Tuesday, March 20, 2012

Paid To Kill (1954)

aka Five Days

American James Nevill (Dane Clark) is the president of British Amalgamated Industries. He's running the company with a certain brutality and a flair for risky gambles that not everyone on the board approves of, but until now things have paid off well for everyone involved. Now, however, Nevill has miscalculated in a business project he thought important enough to not only put the company's money but also his own into, a failure that will cost the company and himself everything. Nevill realizes he has gambled and lost, and decides to cut his losses in a rather radical manner. Nevill's planning to hire his old buddy, the shady Paul Kirby (Paul Carpenter) to kill him. That way, not only will Nevill's beloved wife Andrea (Thea Gregory) be spared the shame of his failure, but she'll also be set for life with the insurance money.

Kirby isn't too willing to murder his old buddy - there's morals and risks to think of, after all - but Nevill has a way to be convincing that involves blackmail for a murder Kirby actually might have committed and a lot of punches to the face.

Once the appointed day for the murder has arrived, though, the man responsible for failure or success of Nevill's business venture changes his mind, suddenly turning Nevill's total loss into an incredible success. Triumphant, Nevill attempts to call Kirby off again, but his would-be killer has seemingly disappeared from the face of the Earth. Worse, somebody is trying to kill the industrialist, and that somebody isn't willing to talk to him at all.

Together with his secretary Joan (Cecile Chevreau) - yes, of course she's in love with her boss for inexplicable reasons - Nevill tries to uncover what's really going on (have three guesses) before he's either murdered or having a mental break-down.

Paid to Kill (for once, I prefer the US title to the British one) is another one of the films the young Hammer Films made in association with US B-movie mogul Robert Lippert. Lippert generally provided money and one or two American actors in search for a pay check for these endeavours but does not seem to have had much influence over the actual production and content of the movies, which is all for the better, seeing as Hammer's filmmakers were generally a lot more artistically successful than the sort of people Lippert tended to associate with.

Now, Paid to Kill's director Montgomery Tully is not exactly the sort of director coming to mind when thinking the phrase "artistically successful". Tully is more the kind of guy you'd connect with something like "dependable workhorse", but as it turns out, he's a dependable workhorse very much capable of making a solid, often quite exciting, Brit noir. While the film's look isn't anything to get excited about, and quite far from the expressionistically influenced shadowplay of the first wave of American noir, Tully is more than capable of using some elements of that style to further his film's mood. It surely can be no accident that the film gets darker and more shadow-heavy the further Nevill's cocksureness - well, and his life - goes down the drain until everything ends in a glass house that's all grey shadows and not much light, even though Tully isn't all that obvious about this neat trick. Clearly, it's something the audience is supposed to be subtly influenced by, and less a technique to impress, to give the film the mood of a nightmare or to be symbolic.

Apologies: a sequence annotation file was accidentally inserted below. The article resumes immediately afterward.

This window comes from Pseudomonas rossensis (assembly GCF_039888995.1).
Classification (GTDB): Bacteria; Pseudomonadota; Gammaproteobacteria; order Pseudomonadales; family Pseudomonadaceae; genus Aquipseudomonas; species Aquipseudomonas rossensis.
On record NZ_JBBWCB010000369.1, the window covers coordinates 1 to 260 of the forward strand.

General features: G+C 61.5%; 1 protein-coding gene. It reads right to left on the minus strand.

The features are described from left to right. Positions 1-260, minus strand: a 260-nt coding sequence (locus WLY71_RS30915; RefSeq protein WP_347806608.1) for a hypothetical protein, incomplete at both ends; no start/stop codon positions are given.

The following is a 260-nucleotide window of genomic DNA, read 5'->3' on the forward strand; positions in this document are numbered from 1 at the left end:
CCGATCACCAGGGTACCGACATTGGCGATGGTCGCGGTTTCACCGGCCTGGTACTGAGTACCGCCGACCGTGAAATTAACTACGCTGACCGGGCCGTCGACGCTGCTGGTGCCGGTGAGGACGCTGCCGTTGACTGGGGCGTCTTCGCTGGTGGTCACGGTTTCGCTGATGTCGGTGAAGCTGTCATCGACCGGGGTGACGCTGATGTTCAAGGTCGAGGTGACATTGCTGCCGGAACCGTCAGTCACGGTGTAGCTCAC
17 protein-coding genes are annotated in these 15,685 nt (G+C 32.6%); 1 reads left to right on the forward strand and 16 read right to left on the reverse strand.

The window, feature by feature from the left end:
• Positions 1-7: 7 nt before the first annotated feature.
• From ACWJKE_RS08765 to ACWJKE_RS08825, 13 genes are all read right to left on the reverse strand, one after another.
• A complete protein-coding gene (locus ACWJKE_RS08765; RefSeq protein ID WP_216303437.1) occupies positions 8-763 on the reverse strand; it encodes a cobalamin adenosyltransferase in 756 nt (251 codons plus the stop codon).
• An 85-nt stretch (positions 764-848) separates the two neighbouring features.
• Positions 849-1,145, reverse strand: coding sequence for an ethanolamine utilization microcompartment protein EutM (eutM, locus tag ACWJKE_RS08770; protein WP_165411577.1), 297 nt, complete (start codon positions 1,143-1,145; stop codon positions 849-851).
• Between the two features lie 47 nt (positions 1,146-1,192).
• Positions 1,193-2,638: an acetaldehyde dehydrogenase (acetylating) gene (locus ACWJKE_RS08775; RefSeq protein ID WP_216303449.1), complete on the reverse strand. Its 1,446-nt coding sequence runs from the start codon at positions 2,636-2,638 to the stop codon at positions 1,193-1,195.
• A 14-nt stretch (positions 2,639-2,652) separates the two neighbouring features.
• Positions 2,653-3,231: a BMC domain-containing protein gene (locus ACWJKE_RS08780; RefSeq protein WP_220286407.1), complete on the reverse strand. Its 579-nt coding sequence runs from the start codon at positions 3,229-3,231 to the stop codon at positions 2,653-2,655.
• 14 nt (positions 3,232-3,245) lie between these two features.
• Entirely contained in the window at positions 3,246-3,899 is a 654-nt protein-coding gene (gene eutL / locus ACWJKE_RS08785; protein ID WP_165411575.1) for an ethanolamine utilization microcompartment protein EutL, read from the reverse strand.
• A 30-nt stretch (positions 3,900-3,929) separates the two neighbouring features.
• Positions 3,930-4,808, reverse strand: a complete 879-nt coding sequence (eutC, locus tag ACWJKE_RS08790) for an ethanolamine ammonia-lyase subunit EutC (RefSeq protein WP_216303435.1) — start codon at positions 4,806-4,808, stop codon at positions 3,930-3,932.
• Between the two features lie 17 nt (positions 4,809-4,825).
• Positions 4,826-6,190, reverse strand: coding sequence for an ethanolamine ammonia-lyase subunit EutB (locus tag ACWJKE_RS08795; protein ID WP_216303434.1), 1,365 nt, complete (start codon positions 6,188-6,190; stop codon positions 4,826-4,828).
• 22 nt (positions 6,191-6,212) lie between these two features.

Tully also shows a great sense for pacing, and for the escalation - of action, of melodrama, and of the situation Nevill finds himself in - so important for a thriller like this to work. There's not a single shot wasted on anything not relevant to plot, characters, or mood, everything is tight, well thought-through, and makes sense as long as the film is going on.

Sure, the basic idea of Paul Tabori's script wasn't new even in 1954, and what's actually going on should be clear to the audience much earlier than it is to Nevill, but Tabori's focus is so clearly on showing us Nevill breaking down in subtle and unsubtle ways, seeing him having to confront the lies his self-image is built on, that originality doesn't come into play; it's not so much about surprising the audience than it is about keeping it tense and interested, and interested and tense I was.

I can't end this without at least mentioning the quality of Dane Clark's performance. If you know your noir, you already know Clark as one of the genre actors often getting the short end of the stick when it comes to critical recognition, even though he starred in films like Whiplash and Moonrise. There's a believable intensity to the actor's performance in Paid to Kill, an ever increasing tenseness to his physical acting, and an ability to convey a sense of dread as if he were a character in a horror movie once he finds out on how many false assumptions his life is based on. Clark also manages to make a character who is a bit of a jerk (though a jerk out of thoughtlessness, not out of cruelty) sympathetic enough that old, hard-hearted me actually cared for what happens to him.


No comments: